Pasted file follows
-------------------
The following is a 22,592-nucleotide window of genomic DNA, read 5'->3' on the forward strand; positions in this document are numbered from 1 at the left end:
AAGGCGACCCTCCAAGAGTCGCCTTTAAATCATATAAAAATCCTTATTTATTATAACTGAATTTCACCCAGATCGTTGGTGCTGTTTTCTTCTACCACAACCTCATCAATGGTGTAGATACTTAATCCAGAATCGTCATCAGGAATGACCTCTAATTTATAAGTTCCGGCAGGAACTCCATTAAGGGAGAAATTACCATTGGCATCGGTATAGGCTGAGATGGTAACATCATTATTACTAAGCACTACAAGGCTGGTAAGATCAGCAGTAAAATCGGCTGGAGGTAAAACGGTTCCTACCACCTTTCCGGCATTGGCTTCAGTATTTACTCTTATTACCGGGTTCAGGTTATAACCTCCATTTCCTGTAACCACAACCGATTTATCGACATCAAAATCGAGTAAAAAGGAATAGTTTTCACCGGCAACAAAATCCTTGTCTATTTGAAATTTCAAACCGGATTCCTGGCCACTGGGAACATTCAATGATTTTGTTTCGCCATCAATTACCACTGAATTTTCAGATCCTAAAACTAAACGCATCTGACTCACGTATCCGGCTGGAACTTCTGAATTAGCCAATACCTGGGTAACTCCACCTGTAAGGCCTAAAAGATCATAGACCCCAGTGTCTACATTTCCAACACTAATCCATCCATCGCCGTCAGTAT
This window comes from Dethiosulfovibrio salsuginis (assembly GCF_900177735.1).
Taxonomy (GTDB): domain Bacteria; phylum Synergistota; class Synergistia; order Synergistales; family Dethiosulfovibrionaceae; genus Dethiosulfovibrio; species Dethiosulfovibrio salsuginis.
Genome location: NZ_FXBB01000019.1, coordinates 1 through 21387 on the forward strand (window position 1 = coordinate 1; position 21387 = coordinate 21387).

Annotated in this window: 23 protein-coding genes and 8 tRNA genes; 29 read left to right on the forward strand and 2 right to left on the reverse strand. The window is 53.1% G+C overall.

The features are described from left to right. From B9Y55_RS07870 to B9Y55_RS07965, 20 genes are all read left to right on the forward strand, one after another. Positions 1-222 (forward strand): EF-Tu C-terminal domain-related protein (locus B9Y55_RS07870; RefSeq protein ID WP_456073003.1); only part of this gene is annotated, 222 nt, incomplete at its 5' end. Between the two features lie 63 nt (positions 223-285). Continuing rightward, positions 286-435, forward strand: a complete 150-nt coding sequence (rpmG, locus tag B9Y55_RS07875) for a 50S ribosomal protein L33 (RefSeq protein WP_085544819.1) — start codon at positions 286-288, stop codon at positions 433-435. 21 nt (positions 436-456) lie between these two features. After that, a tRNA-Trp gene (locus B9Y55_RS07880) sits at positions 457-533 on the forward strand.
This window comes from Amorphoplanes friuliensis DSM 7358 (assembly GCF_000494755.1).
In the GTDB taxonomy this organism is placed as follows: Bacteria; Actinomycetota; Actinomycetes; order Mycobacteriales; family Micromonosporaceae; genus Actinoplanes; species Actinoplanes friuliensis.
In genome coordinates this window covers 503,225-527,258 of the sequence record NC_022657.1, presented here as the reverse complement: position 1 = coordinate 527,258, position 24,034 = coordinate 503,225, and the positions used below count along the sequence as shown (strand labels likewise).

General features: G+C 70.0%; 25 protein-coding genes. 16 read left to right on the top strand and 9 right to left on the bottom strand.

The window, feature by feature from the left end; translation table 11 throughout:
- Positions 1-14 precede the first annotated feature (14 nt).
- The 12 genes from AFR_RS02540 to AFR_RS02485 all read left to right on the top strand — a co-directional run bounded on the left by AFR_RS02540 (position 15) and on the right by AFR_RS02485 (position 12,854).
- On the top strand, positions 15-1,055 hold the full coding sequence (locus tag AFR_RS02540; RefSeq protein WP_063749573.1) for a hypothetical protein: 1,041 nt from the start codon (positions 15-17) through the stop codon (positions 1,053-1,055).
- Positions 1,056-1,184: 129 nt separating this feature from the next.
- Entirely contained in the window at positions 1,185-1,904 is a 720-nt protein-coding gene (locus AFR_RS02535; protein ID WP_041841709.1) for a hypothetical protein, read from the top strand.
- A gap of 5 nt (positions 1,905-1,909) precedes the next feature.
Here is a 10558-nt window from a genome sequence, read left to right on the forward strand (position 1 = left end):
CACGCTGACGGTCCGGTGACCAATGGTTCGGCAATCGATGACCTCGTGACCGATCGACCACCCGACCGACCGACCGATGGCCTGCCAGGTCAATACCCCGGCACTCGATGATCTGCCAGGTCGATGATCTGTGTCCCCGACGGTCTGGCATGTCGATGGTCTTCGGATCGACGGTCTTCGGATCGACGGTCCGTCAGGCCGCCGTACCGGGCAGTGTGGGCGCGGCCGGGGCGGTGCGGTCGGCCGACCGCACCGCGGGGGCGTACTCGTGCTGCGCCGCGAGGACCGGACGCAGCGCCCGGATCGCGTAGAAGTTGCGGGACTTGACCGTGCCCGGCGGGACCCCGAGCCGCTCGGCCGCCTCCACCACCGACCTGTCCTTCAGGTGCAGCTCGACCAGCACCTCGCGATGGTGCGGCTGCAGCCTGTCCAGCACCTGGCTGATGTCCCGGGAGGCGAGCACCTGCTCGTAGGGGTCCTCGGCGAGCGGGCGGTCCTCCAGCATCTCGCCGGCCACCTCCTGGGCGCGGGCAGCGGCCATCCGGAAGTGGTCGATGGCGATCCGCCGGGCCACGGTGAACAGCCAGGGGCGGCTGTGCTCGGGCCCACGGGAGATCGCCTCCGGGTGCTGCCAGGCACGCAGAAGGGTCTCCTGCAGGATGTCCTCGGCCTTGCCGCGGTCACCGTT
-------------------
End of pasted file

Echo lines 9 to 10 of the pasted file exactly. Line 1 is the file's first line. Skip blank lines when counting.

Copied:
In the GTDB taxonomy this organism is placed as follows: Bacteria; Actinomycetota; Actinomycetes; order Mycobacteriales; family Micromonosporaceae; genus Actinoplanes; species Actinoplanes friuliensis.
In genome coordinates this window covers 503,225-527,258 of the sequence record NC_022657.1, presented here as the reverse complement: position 1 = coordinate 527,258, position 24,034 = coordinate 503,225, and the positions used below count along the sequence as shown (strand labels likewise).